Atypical muscarinic allosteric modulation: Cooperativity between modulators and their atypical binding topology in muscarinic M2 and M 2/M5 chimeric receptors

Christian Tränkle, Andreas Dittmann, Uwe Schulz, Oliver Weyand, Stefan Buller, Kirstin Jöhren, Eberhard Heller, Nigel J.M. Birdsall, Ulrike Holzgrabe, John Ellis, Hans Dieter Höltje, Klaus Mohr

Research output: Contribution to journalArticlepeer-review

46 Scopus citations

Abstract

The binding and function of muscarinic acetylcholine receptors can be modulated allosterically. Some allosteric muscarinic ligands are "atypical", having steep concentration-effect curves and not interacting competitively with "typical" allosteric modulators. For atypical agents, a second allosteric site has been proposed. Different approaches have been used to gain further insight into the interaction with M2 receptors of two atypical agents, tacrine and the bispyridinium compound 4,4′-bis-[(2,6-dichloro-benzyloxy-imino)-methyl]-1,1′- propane-1,3-diyl-bispyridinium dibromide (Duo3). Interaction studies, using radioligand binding assays and the allosteric ligands obidoxime, Mg 2+, and the new tool hexamethonium to antagonize the allosteric actions of the atypical ligands, showed different modes of interaction for tacrine and Duo3 at M2 receptors. A negatively cooperative interaction was observed between hexamethonium and tacrine (but not Duo3). A tacrine dimer that exhibited increased allosteric potency relative to tacrine but behaved like a typical allosteric modulator was competitively inhibited by hexamethonium. M2/M5-receptor mutants revealed a dependence of tacrine and Duo3 affinity on different receptor epitopes. This was confirmed by docking simulations using a three-dimensional model of the M 2 receptor. These showed that the allosteric site could accommodate two molecules of tacrine simultaneously but only one molecule of Duo3, which binds in different mode from typical allosteric agents. Therefore, the atypical actions of tacrine and Duo3 involve different modes of receptor interaction, but their sites of attachment seem to be the "common" allosteric binding domain at the entrance to the orthosteric ligand binding pocket of the M 2-receptor. Additional complex behavior may be rationalized by allosteric interactions transmitted within a receptor dimer.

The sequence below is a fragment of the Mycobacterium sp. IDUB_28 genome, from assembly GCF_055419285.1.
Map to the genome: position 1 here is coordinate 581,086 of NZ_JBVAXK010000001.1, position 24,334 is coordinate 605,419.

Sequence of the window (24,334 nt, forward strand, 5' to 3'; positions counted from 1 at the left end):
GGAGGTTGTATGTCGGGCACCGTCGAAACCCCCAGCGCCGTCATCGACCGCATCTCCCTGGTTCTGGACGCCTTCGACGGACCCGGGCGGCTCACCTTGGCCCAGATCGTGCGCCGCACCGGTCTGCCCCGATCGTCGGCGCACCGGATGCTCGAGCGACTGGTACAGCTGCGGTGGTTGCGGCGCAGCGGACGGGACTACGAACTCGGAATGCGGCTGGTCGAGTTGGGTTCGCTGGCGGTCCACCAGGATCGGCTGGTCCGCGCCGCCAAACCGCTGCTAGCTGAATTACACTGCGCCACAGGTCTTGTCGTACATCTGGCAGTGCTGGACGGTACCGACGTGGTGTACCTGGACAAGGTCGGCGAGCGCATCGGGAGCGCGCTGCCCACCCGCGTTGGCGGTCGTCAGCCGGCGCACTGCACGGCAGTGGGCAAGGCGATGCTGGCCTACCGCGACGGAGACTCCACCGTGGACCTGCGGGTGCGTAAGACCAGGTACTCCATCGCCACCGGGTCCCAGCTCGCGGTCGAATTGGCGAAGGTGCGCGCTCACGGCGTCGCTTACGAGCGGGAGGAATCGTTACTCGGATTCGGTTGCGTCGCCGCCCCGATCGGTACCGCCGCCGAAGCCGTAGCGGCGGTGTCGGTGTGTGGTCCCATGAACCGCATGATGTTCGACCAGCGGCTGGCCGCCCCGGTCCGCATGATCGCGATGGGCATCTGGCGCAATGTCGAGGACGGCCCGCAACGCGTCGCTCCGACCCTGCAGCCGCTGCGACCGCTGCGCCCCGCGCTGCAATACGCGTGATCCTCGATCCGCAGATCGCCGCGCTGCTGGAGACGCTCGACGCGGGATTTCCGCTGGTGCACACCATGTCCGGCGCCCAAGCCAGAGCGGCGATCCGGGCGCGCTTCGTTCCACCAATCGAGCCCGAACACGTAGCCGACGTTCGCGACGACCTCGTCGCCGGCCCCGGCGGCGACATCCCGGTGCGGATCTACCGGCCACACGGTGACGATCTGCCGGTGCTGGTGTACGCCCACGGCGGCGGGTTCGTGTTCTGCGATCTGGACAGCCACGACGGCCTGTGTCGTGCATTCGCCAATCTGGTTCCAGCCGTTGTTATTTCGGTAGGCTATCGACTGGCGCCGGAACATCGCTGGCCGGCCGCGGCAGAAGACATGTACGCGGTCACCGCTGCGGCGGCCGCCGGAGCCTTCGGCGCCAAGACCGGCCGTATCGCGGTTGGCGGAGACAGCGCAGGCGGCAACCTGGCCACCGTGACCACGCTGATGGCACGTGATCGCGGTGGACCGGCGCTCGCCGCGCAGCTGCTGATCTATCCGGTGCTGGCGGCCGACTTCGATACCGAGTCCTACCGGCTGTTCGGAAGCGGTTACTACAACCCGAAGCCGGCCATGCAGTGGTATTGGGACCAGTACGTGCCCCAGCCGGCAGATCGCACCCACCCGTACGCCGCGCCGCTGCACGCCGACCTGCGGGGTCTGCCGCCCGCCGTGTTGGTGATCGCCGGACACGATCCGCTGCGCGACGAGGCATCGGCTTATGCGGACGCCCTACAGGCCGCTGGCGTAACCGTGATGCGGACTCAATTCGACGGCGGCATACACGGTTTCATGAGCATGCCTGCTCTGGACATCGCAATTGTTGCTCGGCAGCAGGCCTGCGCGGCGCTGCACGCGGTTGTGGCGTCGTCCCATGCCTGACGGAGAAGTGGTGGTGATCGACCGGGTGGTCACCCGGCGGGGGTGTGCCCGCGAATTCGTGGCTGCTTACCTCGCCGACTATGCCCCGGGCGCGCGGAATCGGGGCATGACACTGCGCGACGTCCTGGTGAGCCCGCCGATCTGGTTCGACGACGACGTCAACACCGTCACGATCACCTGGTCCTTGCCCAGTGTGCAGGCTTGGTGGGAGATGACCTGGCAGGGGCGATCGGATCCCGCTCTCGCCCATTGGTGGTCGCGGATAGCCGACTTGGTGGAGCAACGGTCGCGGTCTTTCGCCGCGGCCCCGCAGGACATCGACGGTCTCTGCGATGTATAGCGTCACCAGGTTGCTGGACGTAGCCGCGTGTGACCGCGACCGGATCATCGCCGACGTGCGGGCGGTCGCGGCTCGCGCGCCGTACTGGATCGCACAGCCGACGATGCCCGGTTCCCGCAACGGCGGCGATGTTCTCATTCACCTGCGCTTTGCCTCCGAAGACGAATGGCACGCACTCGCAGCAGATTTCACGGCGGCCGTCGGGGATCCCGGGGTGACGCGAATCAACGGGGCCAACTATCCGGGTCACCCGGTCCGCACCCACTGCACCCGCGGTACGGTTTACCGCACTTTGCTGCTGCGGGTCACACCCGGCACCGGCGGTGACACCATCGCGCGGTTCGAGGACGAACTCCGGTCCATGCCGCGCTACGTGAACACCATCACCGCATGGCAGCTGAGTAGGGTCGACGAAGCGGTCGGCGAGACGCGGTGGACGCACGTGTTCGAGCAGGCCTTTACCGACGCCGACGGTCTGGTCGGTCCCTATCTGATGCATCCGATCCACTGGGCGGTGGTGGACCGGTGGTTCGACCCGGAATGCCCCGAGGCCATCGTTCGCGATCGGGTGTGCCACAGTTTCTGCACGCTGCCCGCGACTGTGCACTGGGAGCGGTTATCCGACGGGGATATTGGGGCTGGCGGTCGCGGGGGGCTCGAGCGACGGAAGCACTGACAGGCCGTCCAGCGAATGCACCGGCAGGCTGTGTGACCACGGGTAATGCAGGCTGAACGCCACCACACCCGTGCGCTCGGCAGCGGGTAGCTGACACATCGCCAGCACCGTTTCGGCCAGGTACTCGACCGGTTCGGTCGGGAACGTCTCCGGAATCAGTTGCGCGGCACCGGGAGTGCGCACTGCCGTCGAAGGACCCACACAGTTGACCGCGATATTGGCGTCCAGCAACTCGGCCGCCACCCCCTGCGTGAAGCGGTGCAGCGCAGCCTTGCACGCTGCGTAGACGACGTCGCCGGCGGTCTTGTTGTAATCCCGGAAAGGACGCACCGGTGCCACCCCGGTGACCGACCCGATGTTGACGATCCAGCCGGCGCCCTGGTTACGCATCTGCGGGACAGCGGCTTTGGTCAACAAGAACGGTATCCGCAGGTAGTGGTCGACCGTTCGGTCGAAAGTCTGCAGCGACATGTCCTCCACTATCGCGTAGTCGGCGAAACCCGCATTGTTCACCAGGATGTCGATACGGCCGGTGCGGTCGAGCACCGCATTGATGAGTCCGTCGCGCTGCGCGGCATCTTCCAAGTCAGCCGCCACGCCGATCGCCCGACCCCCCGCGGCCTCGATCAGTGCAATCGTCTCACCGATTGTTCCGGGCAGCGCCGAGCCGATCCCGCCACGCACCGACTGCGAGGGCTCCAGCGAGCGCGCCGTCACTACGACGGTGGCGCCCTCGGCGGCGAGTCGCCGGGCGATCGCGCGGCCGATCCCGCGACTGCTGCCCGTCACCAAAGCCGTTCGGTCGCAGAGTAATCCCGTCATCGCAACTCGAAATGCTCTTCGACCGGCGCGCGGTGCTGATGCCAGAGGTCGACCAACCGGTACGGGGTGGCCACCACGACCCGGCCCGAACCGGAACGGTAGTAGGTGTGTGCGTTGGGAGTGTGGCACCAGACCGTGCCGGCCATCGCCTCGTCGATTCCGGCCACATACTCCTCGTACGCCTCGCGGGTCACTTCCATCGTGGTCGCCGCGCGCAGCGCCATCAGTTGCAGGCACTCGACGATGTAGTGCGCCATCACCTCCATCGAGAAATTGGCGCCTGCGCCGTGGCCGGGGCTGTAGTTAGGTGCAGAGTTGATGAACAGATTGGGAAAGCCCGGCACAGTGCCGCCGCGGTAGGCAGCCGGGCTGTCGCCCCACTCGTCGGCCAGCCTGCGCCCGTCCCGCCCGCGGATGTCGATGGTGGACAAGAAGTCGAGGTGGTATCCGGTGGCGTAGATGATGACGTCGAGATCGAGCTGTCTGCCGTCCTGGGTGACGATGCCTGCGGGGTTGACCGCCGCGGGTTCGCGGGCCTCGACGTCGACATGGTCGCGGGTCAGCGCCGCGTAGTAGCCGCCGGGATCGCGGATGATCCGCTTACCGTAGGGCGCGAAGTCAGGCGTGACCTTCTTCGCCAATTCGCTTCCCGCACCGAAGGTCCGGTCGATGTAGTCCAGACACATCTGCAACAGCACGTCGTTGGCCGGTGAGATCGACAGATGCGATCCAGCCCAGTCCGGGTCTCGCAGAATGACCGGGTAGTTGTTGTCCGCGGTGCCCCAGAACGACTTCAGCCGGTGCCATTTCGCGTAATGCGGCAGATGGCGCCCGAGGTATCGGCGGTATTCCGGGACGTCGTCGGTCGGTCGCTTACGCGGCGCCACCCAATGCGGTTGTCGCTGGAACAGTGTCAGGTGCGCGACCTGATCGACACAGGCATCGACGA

Original languageEnglish (US)
Pages (from-to)1597-1610
Number of pages14
JournalMolecular pharmacology
Volume68
Issue number6
DOIs
StatePublished - Dec 2005

All Science Journal Classification (ASJC) codes

  • Molecular Medicine
  • Pharmacology

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